Hold those politicians accountable at the federal level, but more importantly at the state level where most of these laws are written. And if need be, yes, organize primary challenges to state senators and city councilmen who don't seem to get it.

Define an agenda that starts with gun control and anti-profiling legislation and challenge politicians to sign on or get primaried. By the way, you will be surprised by how few votes you need to win most state senate races.

In politics we love to simplify complex political narratives with tags like "Soccer Moms" or "Nascar Dads" that defines an election cycle -- Let's bring organizing power to our protest so that 2014 is defined by the Trayvon voter!

Follow us on Twitter @CNNOpinion

Join us on Facebook/CNNOpinion

The opinions expressed in this commentary are solely those of Cornell Belcher.

ADVERTISEMENT
Part of complete coverage on
updated 8:37 AM EDT, Tue October 28, 2014
Errol Louis says forced to choose between narrow political advantage and the public good, the governors showed they are willing to take the easy way out over Ebola.
updated 2:03 PM EDT, Mon October 27, 2014
Eric Liu says with our family and friends and neighbors, each one of us must decide what kind of civilization we expect in the United States. It's our responsibility to set tone and standards, with our laws and norms
updated 7:45 AM EDT, Mon October 27, 2014
Sally Kohn says the UNC report highlights how some colleges exploit student athletes while offering little in return
updated 3:04 PM EDT, Sun October 26, 2014
Terrorists don't represent Islam, but Muslims must step up efforts to counter some of the bigotry within the world of Islam, says Fareed Zakaria
updated 9:02 AM EDT, Fri October 24, 2014
Scott Yates says extending Daylight Saving Time could save energy, reduce heart attacks and get you more sleep
updated 8:32 PM EDT, Sun October 26, 2014
Reza Aslan says the interplay between beliefs and actions is a lot more complicated than critics of Islam portray
updated 7:19 AM EDT, Mon October 27, 2014
Julian Zelizer says control of the Senate will be decided by a few close contests
updated 8:12 AM EDT, Fri October 24, 2014
The response of some U.S. institutions that should know better to Ebola has been anything but inspiring, writes Idris Ayodeji Bello.
updated 5:01 PM EDT, Wed October 22, 2014
Paul Callan says the grand jury is the right process to use to decide if charges should be brought against the police officer
updated 12:19 PM EDT, Thu October 23, 2014
Theresa Brown says the Ebola crisis brought nurses into the national conversation on health care. They need to stay there.
updated 6:35 PM EDT, Tue October 21, 2014
Patrick Hornbeck says don't buy the hype: The arguments the Vatican used in its interim report would have virtually guaranteed that same-sex couples remained second class citizens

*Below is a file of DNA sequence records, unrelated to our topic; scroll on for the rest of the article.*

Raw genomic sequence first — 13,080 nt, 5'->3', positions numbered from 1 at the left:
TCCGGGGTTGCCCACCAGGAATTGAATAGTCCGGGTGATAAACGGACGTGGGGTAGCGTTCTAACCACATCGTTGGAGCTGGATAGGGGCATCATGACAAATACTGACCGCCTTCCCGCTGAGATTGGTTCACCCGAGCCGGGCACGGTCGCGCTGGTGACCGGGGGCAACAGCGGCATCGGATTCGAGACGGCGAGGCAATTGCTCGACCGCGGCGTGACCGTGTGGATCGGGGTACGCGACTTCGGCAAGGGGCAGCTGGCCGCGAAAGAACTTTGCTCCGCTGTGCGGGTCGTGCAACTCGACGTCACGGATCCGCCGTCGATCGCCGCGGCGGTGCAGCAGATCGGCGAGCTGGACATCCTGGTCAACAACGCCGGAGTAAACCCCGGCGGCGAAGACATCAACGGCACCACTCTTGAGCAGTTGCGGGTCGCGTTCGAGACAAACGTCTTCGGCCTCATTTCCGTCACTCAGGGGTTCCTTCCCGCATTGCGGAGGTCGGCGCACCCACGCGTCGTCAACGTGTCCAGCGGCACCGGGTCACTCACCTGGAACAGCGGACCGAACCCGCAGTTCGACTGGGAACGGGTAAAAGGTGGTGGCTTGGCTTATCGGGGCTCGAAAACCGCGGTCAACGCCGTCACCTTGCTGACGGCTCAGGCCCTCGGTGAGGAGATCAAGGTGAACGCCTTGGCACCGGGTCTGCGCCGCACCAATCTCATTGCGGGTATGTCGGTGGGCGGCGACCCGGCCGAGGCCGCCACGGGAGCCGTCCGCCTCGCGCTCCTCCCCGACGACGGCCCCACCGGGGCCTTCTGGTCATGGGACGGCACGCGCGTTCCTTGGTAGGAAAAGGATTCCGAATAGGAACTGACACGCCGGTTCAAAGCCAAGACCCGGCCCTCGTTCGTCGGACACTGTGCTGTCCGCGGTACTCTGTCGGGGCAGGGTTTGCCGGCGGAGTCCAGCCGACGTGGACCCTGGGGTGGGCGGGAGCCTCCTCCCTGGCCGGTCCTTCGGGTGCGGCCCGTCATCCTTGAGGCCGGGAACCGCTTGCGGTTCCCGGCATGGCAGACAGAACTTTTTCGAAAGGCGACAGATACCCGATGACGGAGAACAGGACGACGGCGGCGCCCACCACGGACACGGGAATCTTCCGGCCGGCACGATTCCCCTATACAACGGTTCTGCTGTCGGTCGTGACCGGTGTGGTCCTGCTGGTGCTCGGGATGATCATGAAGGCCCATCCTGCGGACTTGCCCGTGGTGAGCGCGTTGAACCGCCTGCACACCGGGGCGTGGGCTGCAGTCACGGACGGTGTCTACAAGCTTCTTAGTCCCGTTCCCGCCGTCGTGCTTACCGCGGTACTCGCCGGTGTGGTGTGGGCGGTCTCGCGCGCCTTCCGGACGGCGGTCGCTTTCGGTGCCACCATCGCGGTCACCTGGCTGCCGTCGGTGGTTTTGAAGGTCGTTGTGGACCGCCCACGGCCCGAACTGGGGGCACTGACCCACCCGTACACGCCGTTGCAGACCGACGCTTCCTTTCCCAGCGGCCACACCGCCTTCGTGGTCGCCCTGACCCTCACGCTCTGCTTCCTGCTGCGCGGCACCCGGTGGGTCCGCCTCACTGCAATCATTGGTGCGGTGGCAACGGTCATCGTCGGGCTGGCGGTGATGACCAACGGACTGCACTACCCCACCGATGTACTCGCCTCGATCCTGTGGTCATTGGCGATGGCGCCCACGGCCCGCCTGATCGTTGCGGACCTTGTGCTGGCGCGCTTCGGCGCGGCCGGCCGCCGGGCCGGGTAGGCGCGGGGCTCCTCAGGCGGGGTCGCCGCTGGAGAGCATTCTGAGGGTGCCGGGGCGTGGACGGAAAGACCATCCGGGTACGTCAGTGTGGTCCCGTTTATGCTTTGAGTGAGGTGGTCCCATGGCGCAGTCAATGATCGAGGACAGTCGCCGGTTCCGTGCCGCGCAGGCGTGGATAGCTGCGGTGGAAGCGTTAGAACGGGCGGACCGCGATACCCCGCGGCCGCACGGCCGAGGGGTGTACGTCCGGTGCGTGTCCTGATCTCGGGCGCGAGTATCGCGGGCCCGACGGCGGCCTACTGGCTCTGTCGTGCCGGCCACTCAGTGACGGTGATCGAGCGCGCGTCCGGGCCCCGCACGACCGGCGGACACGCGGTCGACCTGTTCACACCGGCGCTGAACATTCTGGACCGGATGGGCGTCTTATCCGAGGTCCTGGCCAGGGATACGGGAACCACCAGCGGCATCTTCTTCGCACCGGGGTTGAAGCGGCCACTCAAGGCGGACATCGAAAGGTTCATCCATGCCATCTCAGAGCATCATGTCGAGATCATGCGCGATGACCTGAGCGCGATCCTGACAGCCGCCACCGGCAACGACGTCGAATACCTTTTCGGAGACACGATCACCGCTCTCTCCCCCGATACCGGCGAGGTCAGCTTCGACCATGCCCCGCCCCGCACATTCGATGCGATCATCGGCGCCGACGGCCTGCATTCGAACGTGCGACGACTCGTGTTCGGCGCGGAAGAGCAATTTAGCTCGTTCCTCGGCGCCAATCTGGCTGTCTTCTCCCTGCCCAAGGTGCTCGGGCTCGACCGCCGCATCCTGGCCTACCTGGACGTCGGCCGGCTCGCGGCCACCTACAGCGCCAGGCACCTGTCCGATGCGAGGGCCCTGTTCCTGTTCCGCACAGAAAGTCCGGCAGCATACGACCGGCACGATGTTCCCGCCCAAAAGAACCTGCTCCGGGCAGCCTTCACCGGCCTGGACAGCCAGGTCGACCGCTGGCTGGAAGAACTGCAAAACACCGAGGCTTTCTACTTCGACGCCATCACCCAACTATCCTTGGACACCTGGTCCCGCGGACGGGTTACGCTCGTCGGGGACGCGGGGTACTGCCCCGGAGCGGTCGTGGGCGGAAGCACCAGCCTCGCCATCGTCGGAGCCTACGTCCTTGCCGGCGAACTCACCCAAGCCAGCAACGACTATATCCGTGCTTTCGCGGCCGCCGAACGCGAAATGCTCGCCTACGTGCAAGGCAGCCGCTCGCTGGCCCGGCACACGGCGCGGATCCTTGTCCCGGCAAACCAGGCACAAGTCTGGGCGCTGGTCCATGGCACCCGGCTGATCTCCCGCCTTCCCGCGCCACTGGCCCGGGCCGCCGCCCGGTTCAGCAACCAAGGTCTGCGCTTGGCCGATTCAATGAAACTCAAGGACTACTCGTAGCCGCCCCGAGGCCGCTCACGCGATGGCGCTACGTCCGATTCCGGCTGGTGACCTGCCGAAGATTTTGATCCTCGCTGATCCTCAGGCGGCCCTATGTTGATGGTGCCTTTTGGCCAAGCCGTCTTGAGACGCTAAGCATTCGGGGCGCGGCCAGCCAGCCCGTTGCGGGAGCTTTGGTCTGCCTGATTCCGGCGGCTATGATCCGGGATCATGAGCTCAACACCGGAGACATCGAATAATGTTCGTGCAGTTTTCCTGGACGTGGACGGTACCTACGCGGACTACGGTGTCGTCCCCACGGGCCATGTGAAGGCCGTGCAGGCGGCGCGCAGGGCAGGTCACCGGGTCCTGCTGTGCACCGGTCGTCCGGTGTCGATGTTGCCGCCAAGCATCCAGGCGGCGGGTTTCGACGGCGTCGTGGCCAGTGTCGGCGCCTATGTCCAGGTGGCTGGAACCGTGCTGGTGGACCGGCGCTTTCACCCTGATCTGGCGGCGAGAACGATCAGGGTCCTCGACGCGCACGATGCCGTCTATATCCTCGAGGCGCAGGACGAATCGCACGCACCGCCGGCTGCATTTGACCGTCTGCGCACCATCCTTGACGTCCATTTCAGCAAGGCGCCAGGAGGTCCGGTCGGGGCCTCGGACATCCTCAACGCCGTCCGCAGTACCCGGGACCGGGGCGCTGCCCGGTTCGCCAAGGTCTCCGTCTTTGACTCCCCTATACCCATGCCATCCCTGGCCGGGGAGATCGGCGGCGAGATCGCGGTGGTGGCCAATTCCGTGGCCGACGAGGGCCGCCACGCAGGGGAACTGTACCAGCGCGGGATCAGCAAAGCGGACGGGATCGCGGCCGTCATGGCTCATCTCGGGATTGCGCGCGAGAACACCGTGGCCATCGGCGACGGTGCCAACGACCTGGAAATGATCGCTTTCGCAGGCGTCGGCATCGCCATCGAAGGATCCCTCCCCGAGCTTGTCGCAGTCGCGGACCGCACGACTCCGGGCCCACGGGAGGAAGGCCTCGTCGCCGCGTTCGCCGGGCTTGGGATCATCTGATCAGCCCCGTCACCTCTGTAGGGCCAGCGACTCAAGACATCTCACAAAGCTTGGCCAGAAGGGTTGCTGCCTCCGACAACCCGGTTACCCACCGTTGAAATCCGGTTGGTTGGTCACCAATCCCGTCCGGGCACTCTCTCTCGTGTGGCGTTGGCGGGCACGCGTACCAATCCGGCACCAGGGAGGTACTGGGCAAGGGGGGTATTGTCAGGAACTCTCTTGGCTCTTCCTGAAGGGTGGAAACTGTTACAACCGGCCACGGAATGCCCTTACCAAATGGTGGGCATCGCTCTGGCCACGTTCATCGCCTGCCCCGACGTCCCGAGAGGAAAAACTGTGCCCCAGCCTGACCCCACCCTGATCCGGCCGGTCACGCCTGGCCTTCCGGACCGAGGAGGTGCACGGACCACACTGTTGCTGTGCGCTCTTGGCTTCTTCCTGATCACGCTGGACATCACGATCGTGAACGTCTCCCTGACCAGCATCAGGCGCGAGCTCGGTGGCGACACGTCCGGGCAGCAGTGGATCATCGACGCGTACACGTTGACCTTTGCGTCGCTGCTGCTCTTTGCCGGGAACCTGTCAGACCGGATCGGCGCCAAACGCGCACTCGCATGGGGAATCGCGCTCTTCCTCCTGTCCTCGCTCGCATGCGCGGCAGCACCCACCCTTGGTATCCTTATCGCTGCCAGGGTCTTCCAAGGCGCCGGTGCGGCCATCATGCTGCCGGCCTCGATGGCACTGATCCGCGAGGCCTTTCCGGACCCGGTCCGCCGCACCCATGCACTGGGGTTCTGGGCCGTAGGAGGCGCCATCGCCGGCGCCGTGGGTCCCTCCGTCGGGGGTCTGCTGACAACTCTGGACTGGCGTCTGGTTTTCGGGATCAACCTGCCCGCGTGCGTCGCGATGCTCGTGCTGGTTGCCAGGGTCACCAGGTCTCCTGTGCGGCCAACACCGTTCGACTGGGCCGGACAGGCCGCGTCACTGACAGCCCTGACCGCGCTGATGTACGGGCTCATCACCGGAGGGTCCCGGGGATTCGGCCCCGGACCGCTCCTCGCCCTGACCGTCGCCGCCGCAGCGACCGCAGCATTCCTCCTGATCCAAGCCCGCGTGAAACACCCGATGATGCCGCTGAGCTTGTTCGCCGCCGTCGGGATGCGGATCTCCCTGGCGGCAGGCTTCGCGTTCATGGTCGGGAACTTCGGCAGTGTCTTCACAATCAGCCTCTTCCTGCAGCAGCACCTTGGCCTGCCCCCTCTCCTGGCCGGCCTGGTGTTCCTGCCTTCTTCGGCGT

updated 12:30 PM EDT, Fri October 24, 2014
The Swedes will find sitting on the fence to be increasingly uncomfortable with Putin as next door neighbor, writes Gary Schmitt
updated 12:32 PM EDT, Fri October 24, 2014
The Ottawa shooting pre-empted Malala's appearances in Canada, but her message to young people needs to be spread, writes Frida Ghitis
updated 9:48 PM EDT, Sat October 25, 2014
Paul Begala says Iowa's U.S. Senate candidate, Joni Ernst, told NRA she has right to use gun to defend herself--even from the government. But shooting at officials is not what the Founders had in mind
updated 6:08 PM EDT, Thu October 23, 2014
John Sutter: Why are we so surprised the head of a major international corporation learned another language?
updated 5:54 PM EDT, Thu October 23, 2014
Jason Johnson says Ferguson isn't a downtrodden community rising up against the white oppressor, but it is looking for justice
updated 12:21 PM EDT, Fri October 24, 2014
Sally Kohn says a video of little girls dressed as princesses using the F-word very loudly to condemn sexism is provocative. But is it exploitative?
updated 4:06 PM EDT, Tue October 21, 2014
Timothy Stanley says Lewinsky is shamelessly playing the victim in her affair with Bill Clinton, humiliating Hillary Clinton again and aiding her critics
updated 10:14 AM EDT, Thu October 23, 2014
Imagine being rescued from modern slavery, only to be charged with a crime, writes John Sutter
updated 12:00 PM EDT, Tue October 21, 2014
Tidal flooding used to be a relatively rare occurrence along the East Coast. Not anymore, write Melanie Fitzpatrick and Erika Spanger-Siegfried.
updated 7:35 AM EDT, Tue October 21, 2014
Carol Costello says activists, writers, politicians have begun discussing their abortions. But will that new approach make a difference on an old battleground?
updated 9:12 AM EDT, Tue October 21, 2014
Sigrid Fry-Revere says the National Organ Transplant Act has caused more Americans to die waiting for an organ than died in both World Wars, Korea, Vietnam, Afghanistan and Iraq
ADVERTISEMENT
ADVERTISEMENT
ADVERTISEMENT
ADVERTISEMENT